“Jesus was here to create value, not extract value,” he added. “Here’s the problem…the gravitational pull of business forces us to think about extracting value. It’s what we’re taught at school. It’s all about P and L and profit margins.”

From Phil Collins’ bestseller “Good to Great,” Salyers quoted, ‘”True greatness comes in direct proportion to a passionate pursuit of money.’” But Salyers tweaked that statement adding it’s a passionate pursuit of a purpose beyond money.

“The normal way of business is an opportunity to extract business,” he said. “Remarkable companies see it as an opportunity to create value.”
With that he posed the question, when God looks down on businesses, does he see P and Ls or does he see human beings that he loves?

“Remarkable companies use business as a platform to make a difference in the lives of the customers that honor them by coming to spend their hard-earned money,” he said. “What if we made it our goal to improve the story of everyone we did business with? What if that was our goal and we simply saw our business as a platform?

“When you do the right things for the right reasons, remarkable things happen.”

The third concept was maximum sustainability – to continuously create value, leverage your passions, your strengths and values to solve problems. Salyers used a personal example of when he was in college to illustrate the concept. He said during college, he strived to make good grades with a goal to have a killer resume to get his foot in the door of a great organization and then after graduation he planned to cash in to the highest bidder. His ultimate goal, to retire at the ripe old age of 35. Fortunately, that’s hardly what happened for Salyers. He explained he started his career just hours after graduation. Did he sell out to the highest bidder? No, he didn’t. Instead, thanks to a mentor, he went with a lower offer, and after more than 30 years with the company, it’s worked out for Salyers and it appears he couldn’t be happier. That company is Chick-fil-A.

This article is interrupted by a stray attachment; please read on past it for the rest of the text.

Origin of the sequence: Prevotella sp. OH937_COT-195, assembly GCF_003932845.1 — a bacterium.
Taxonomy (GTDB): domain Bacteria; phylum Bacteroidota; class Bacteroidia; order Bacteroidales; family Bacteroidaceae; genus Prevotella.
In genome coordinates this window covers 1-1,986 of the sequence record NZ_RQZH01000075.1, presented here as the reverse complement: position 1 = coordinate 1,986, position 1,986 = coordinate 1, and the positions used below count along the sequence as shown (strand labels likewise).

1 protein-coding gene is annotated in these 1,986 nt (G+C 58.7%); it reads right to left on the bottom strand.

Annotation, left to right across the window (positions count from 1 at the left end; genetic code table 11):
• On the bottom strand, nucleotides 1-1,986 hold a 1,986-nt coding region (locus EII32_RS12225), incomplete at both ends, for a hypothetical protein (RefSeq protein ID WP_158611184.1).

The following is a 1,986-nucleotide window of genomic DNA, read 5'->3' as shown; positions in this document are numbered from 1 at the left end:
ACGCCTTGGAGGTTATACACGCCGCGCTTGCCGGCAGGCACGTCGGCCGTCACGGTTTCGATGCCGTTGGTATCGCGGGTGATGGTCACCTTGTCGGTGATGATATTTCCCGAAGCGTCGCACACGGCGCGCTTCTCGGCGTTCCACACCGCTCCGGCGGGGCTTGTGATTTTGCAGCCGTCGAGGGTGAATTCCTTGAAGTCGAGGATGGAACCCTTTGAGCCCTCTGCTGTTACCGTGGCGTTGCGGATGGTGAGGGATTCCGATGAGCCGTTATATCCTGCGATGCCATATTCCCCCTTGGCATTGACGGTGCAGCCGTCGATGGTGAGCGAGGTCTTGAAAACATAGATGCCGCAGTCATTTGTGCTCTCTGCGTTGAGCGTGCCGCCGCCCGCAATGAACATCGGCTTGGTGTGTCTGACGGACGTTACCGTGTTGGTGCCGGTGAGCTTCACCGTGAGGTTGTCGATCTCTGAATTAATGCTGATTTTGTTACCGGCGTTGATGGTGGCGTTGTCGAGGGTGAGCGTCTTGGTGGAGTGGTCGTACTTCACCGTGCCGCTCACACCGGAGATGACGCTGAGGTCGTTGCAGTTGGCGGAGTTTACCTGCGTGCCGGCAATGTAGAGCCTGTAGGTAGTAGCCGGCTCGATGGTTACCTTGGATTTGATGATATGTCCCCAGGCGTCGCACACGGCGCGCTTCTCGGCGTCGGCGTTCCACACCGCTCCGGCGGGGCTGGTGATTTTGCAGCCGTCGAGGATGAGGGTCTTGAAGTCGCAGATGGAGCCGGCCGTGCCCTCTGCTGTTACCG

He said instead of the conventional way of thinking, it’s important to think about what you’re passionate about keeping that in line with your God-given talents so you’re operating out of your strengths. And then it’s also important the company you align yourself with a company that shares the same values.

“If we can find the intersection where our talent intersects with our passion and in alignment with our values, you are in your element,” Salyers said, something he called “Remarkable Gear.”

Salyers ended his presentation talking about the Remarkable Movement. In the center of each table were a number of remarkable bracelets designed with the exclamation point, and when worn, they are to serve as a reminder of what it means to be remarkable. But the bracelet is not meant to be kept and worn solely by one person. When you find someone who is remarkable, it’s important to pass the bracelet along with the message of why and how they are remarkable.

“With really remarkable leaders – it’s not about them,” he said. “It’s about them bringing the remarkable out in other people.”

And with that, Salyers passed his bracelet along to Mrs. Taylor, president and chief executive officer of Bennett International Group.

“This lady understands this message,” he said. “She is a remarkable lady.”

For more information about the Remarkable Movement, visit www.remarkablemovement.com.